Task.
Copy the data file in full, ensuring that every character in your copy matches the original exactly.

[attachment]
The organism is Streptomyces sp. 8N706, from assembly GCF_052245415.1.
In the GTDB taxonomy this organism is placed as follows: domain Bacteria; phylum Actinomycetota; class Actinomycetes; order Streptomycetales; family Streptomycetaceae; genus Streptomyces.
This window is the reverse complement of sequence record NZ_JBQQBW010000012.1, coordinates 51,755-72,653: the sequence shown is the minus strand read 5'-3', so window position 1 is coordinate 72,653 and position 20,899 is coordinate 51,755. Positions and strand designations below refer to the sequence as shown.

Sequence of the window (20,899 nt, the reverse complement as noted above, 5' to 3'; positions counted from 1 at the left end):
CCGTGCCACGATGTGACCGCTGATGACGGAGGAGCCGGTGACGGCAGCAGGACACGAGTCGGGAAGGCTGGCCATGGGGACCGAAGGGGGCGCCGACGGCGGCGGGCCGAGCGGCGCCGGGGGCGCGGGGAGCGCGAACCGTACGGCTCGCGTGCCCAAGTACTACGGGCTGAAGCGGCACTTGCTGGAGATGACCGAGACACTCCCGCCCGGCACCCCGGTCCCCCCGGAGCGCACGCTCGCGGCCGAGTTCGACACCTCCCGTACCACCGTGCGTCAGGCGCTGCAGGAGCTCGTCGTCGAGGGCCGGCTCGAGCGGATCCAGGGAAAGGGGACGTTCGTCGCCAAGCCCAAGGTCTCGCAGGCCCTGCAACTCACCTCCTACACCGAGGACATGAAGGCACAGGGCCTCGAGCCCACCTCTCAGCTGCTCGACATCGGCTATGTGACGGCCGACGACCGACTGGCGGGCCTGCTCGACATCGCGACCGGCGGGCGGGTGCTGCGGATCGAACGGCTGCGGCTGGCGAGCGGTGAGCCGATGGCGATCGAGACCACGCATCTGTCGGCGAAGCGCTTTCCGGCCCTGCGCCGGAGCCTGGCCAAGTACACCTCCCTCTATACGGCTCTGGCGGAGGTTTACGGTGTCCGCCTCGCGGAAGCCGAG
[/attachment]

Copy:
The organism is Streptomyces sp. 8N706, from assembly GCF_052245415.1.
In the GTDB taxonomy this organism is placed as follows: domain Bacteria; phylum Actinomycetota; class Actinomycetes; order Streptomycetales; family Streptomycetaceae; genus Streptomyces.
This window is the reverse complement of sequence record NZ_JBQQBW010000012.1, coordinates 51,755-72,653: the sequence shown is the minus strand read 5'-3', so window position 1 is coordinate 72,653 and position 20,899 is coordinate 51,755. Positions and strand designations below refer to the sequence as shown.

Sequence of the window (20,899 nt, the reverse complement as noted above, 5' to 3'; positions counted from 1 at the left end):
CCGTGCCACGATGTGACCGCTGATGACGGAGGAGCCGGTGACGGCAGCAGGACACGAGTCGGGAAGGCTGGCCATGGGGACCGAAGGGGGCGCCGACGGCGGCGGGCCGAGCGGCGCCGGGGGCGCGGGGAGCGCGAACCGTACGGCTCGCGTGCCCAAGTACTACGGGCTGAAGCGGCACTTGCTGGAGATGACCGAGACACTCCCGCCCGGCACCCCGGTCCCCCCGGAGCGCACGCTCGCGGCCGAGTTCGACACCTCCCGTACCACCGTGCGTCAGGCGCTGCAGGAGCTCGTCGTCGAGGGCCGGCTCGAGCGGATCCAGGGAAAGGGGACGTTCGTCGCCAAGCCCAAGGTCTCGCAGGCCCTGCAACTCACCTCCTACACCGAGGACATGAAGGCACAGGGCCTCGAGCCCACCTCTCAGCTGCTCGACATCGGCTATGTGACGGCCGACGACCGACTGGCGGGCCTGCTCGACATCGCGACCGGCGGGCGGGTGCTGCGGATCGAACGGCTGCGGCTGGCGAGCGGTGAGCCGATGGCGATCGAGACCACGCATCTGTCGGCGAAGCGCTTTCCGGCCCTGCGCCGGAGCCTGGCCAAGTACACCTCCCTCTATACGGCTCTGGCGGAGGTTTACGGTGTCCGCCTCGCGGAAGCCGAG